- Students use alternative art materials for one-night-only exhibition June 18
- Digital Media wins national prize for TEDxBirmingham video
- Trip to New York brings national attention to Birmingham renaissance
- Clothes that work for new grads hitting the market
- Hagel emphasizes leadership to Naval Academy graduates
- Birmingham Chosen To Host 2015 C-USA Basketball Championships
- On The Money: How new graduates can take on the job market
- Canvas unrolled for new school year
- Tornadoes Leave Trail of Devastation (Photos)
- Campus closes early Tuesday due to severe thunderstorm
- Alabama does a double take: ‘Urinetown: the Musical’ hits home twice
- A+ Performance by Legend
- UAB Women’s Softball defeat Charlotte 49ers (8-0)
- A Fun and Fluffy Study Break In Lister Hill
- UAB Earth Month Festival
A Most Wanted Man
When a celebrity dies before their time, it’s a tough thing to take, especially when they’re someone as well-respected as actor Philip Seymour Hoffman, who almost certainly would have gone on to who knows how many more excellent performances in a future had his life not been so sadly cut short.
While, on the plus side, he leaves behind an impressive body of work to entertain long after the sordid circumstances of his death, the fact is, there’s only so much left to savor before we’ve reached the end of his output, which makes “A Most Wanted Man” a bit of a bittersweet affair, no matter how you slice it.
In the film, Hoffman plays the sort of tightly-wound character he excelled at, and it’s impossible to watch it without thinking this is one of the last times we’ll get to see this literal “Master” at work. There’s this film, and the impending last two “Hunger Games” films, and that’s about it.
So, in some ways, that makes this a bit of a tough watch in a way the “Mockingjay” films likely won’t be, given the limited participation of Hoffman in those films. Those films are the kind in which everyone involved is a cog in a much larger machine, whereas a film like “A Most Wanted Man” features Hoffman front and center for most of its running time.
Hoffman plays Günther Bachmann, a German spy tasked with keeping an eye out for potential terrorists post-9/11. Given that the attacks were planned in Hamburg, monitoring is on high alert there, even over a decade later. Anyone remotely suspicious is monitored fairly closely, and such is the case with Issa Karpov (Grigoriy Dobrygin, “How I Ended This Summer”), a half-Chechen, half-Russian immigrant who shows up there, looking worse for the wear.
Securing the help of human rights attorney Annabel Richter (Rachel McAdams, a long way from “Mean Girls”), he’s there to secure an inheritance from his father, who has a decidedly sketchy background that Karpov may or may not share. Is he there to get the money in order to finance a terrorist outfit, or are his motivations less nefarious? Bachmann wants to take a wait-and-see approach, while everyone else has their finger on the trigger, gunning for Karpov’s immediate arrest.
Thanks to an unlikely ally in American CIA agent Martha Sullivan (Robin Wright, taking a break from “House of Cards”), Bachmann is allowed a little leeway in postponing Karpov’s arrest, in order to see exactly what he’s up to, in hopes that it might lead to a bigger fish. Will the approach pay off, or will Bachmann regret not nabbing Karpov while he still had the chance?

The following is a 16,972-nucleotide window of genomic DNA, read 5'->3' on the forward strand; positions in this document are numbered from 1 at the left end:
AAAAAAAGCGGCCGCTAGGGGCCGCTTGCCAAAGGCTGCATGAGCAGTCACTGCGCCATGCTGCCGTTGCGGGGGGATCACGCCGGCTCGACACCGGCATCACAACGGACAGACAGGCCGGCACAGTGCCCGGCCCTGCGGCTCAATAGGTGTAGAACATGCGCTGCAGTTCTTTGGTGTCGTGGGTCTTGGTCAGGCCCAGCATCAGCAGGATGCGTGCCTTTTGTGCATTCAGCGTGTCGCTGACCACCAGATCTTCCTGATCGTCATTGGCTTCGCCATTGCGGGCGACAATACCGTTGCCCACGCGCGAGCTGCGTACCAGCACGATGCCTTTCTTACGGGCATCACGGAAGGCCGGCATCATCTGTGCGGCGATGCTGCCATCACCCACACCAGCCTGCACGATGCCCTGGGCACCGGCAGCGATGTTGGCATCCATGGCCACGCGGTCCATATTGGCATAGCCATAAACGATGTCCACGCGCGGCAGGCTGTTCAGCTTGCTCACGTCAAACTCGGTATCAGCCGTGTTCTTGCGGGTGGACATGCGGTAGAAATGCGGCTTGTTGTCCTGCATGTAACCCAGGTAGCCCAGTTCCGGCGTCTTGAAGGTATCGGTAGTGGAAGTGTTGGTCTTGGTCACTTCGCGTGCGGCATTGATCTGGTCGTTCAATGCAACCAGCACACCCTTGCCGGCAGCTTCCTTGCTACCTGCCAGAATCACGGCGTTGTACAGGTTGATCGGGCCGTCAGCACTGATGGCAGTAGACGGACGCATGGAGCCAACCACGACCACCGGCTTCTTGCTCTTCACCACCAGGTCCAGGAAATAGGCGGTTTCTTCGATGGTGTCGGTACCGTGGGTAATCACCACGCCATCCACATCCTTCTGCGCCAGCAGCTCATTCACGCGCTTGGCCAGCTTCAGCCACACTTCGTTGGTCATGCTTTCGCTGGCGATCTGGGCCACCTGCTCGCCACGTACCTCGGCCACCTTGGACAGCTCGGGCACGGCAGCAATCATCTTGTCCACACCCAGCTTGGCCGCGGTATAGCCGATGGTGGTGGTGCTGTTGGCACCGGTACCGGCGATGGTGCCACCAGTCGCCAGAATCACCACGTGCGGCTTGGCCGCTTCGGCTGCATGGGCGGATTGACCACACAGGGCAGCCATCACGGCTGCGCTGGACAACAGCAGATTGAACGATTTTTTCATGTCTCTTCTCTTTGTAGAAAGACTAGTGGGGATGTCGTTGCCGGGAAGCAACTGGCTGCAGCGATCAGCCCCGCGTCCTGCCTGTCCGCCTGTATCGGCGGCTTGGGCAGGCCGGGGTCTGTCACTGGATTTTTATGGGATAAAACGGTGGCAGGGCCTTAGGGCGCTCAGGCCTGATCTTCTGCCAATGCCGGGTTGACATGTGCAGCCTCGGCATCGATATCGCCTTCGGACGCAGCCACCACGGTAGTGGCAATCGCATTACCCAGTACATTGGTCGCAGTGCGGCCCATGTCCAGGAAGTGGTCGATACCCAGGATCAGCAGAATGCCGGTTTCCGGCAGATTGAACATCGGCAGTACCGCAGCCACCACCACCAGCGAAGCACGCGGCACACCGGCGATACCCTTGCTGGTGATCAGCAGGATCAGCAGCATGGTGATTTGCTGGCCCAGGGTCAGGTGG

Based on the novel of the same name by legendary spy-turned-author John le Carré, of “Tinker Tailor Soldier Spy” and “The Spy Who Came in From the Cold” fame, “A Most Wanted Man” is a tense, riveting thriller of the slow-burn variety.
It’s never quite as good as you hope it will be but is still worth the watch, especially if you like spy thrillers of this sort, or if you’re a fan of any of the cast, which also includes solid turns from Willem Dafoe (“The Grand Budapest Hotel”) and Daniel Brühl (“Rush”).
As it should be, Hoffmann is the star of the show here, as a heavy-drinking agent who’s trying to do the right thing while still delivering the goods in terms of the job at the hand. The ending is brilliantly played and almost single-handedly boosts the film into classic status, but the fact remains, if you’ve seen many films or shows of this nature, you probably won’t be surprised by any of the twists here.
More than anything, it sort of reminded me of a compressed version of the recent, short-lived AMC show “Rubicon,” which given that the show didn’t make it past a season, is not necessarily a compliment. I mean, I liked the show, and I liked this movie as well, I just wasn’t particularly blown away by it. The ending does bump it up a notch higher than “Rubicon,” which never quite got a big moment like this film does, but is it enough to recommend? It probably depends on whether this sort of thing is your cup of tea in the first place.
To that end, I’d have to say, if you like your spy thrillers served slow and easy and methodically-paced, you’ll probably like this. If you like le Carré’s stuff, which also includes such previously adapted works as “The Tailor of Panama,” “The Constant Gardener” and “The Russia House,” you’ll also probably like this. And if you’re a Hoffman completist, you’ll definitely want to see it. All of the above types of people will likely give this at least a B+, if not an A.
I do like stuff of this nature, but I’ve also seen a lot better, so I’m going to go with a B+, but it’s definitely worth seeing for Hoffman alone. Others might go a little lower, according to taste, as it’s not exactly “The Bourne Identity”–nor is it trying to be. Either way, given that it’s likely the last juicy role we’ll see from Hoffman that hasn’t already been released, the “Hunger Games” movies notwithstanding, it’s still worth celebrating on the whole. It might not make your “Most Wanted” list, but it’s at least worth a quick look-see.